The landscape north of the Arctic Circle is like none other on Earth. It is home to four million people, many of whom hail from ancestors who have relied on the region’s tundra, forests, and oceans for millennia. They live alongside polar bears, orcas, walruses, Arctic foxes, hooded seals, beluga whales, caribou, and roughly 5,500 other incredible species. It is a diverse and extreme environment that is undergoing rapid change.
Climate change has caused temperatures in the Arctic to warm twice as fast as the global average. This is rapidly altering the Arctic landscape, as sea ice, glaciers, and permafrost melt and Arctic weather patterns change. A warmer Arctic puts the livelihoods of indigenous peoples and the future of many Arctic species at risk. In addition to these challenges, warmer temperatures bring opportunities for expanding human use of the Arctic’s natural resources and waterways as sea ice disappears.
These dynamic changes highlight the need for collaborative and proactive decision making. Fortunately, a decision making body with a mandate to coordinate and cooperate on Arctic issues already exists. The Arctic Council, the preeminent intergovernmental decision making body in the region, serves as a forum for the Arctic’s eight countries to discuss sustainable development, environmental protection, and indigenous concerns. In addition to these eight member states, there are six permanent participant organizations made up of indigenous groups from the region.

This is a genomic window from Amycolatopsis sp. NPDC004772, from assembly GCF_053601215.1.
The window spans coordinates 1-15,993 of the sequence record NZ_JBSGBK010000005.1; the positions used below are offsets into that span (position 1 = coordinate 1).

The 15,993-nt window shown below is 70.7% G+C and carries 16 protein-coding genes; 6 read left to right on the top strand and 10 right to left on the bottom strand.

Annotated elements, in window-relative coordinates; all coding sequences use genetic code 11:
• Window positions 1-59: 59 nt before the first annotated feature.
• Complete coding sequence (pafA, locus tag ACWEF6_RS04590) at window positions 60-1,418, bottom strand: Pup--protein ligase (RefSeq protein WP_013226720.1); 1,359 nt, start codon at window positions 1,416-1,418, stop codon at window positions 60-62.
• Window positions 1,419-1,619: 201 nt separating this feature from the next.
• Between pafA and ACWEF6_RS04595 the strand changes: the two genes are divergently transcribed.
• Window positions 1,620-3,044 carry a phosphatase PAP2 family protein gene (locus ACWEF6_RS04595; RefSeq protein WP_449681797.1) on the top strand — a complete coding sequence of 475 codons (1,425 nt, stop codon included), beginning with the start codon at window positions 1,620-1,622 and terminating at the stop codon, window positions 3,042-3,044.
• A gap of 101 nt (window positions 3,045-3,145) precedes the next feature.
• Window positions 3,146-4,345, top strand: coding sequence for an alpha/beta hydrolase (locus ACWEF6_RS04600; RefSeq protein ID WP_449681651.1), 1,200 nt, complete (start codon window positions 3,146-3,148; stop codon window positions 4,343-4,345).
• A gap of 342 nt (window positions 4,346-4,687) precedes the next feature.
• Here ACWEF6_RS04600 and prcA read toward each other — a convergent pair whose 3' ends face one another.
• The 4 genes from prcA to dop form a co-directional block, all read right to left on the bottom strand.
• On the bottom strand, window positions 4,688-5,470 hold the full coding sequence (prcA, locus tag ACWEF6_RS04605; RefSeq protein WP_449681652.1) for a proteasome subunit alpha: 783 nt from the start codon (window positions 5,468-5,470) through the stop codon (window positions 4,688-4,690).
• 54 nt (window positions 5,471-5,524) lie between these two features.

As an Arctic nation, the United States has been a member state since the Council’s founding in 1996. Since 2015, the United States has had the opportunity to take a leading role in setting Council objectives and priorities as the Council’s chair. The chairmanship rotates among the eight member states on a two-year basis, with Finland to assume the position in 2017. The United States identified the well-being of Arctic communities, marine stewardship, and climate change as three priority areas to address during its leadership tenure.
To fulfill these goals, the Arctic Council under U.S. leadership has taken steps to support ocean acidification monitoring in the Arctic Ocean, develop climate change indicators and resilience planning tools, and promote mental health research to address the Arctic’s high suicide rates. Arctic Council members have worked together to enhance oil spill preparedness and search and rescue capabilities in the region and are working toward developing a network of marine protected areas to preserve sensitive habitats. Leaders brought together by the Council have begun to discuss the future of telecommunications infrastructure in the region to benefit Arctic communities.
As the U.S. chairmanship draws to a close, it is important that the United States continues to advocate for American interests in the Arctic. A region as unique, dynamic, vulnerable, and important as the Arctic needs a champion. The United States clearly understands the need for Arctic leadership and action and is well positioned to be its champion.
Published in March, 2017, by the Joint Ocean Commission Initiative.